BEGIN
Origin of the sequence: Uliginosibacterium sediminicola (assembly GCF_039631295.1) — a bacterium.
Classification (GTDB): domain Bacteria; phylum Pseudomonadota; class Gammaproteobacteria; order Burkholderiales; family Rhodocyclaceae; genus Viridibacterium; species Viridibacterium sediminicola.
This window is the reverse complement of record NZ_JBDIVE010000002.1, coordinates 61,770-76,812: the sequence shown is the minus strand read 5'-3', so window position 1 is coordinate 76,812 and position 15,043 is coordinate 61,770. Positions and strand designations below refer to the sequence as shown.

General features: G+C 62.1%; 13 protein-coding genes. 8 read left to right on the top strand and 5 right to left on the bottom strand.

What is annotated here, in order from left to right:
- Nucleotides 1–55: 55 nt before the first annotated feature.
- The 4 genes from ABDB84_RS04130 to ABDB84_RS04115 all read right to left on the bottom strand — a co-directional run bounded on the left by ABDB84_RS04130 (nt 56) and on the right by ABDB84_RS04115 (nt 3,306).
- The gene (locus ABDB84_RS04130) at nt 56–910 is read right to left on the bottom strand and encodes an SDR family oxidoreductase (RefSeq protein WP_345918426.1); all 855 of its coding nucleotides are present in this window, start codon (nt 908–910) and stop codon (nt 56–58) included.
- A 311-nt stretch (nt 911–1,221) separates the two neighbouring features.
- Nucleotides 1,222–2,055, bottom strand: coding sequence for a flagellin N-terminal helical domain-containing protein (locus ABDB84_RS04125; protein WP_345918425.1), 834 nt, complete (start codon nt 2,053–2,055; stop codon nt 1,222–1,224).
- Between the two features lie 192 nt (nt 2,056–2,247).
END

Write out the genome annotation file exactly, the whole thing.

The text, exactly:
Origin of the sequence: Uliginosibacterium sediminicola (assembly GCF_039631295.1) — a bacterium.
Classification (GTDB): domain Bacteria; phylum Pseudomonadota; class Gammaproteobacteria; order Burkholderiales; family Rhodocyclaceae; genus Viridibacterium; species Viridibacterium sediminicola.
This window is the reverse complement of record NZ_JBDIVE010000002.1, coordinates 61,770-76,812: the sequence shown is the minus strand read 5'-3', so window position 1 is coordinate 76,812 and position 15,043 is coordinate 61,770. Positions and strand designations below refer to the sequence as shown.

General features: G+C 62.1%; 13 protein-coding genes. 8 read left to right on the top strand and 5 right to left on the bottom strand.

What is annotated here, in order from left to right:
- Nucleotides 1–55: 55 nt before the first annotated feature.
- The 4 genes from ABDB84_RS04130 to ABDB84_RS04115 all read right to left on the bottom strand — a co-directional run bounded on the left by ABDB84_RS04130 (nt 56) and on the right by ABDB84_RS04115 (nt 3,306).
- The gene (locus ABDB84_RS04130) at nt 56–910 is read right to left on the bottom strand and encodes an SDR family oxidoreductase (RefSeq protein WP_345918426.1); all 855 of its coding nucleotides are present in this window, start codon (nt 908–910) and stop codon (nt 56–58) included.
- A 311-nt stretch (nt 911–1,221) separates the two neighbouring features.
- Nucleotides 1,222–2,055, bottom strand: coding sequence for a flagellin N-terminal helical domain-containing protein (locus ABDB84_RS04125; protein WP_345918425.1), 834 nt, complete (start codon nt 2,053–2,055; stop codon nt 1,222–1,224).
- Between the two features lie 192 nt (nt 2,056–2,247).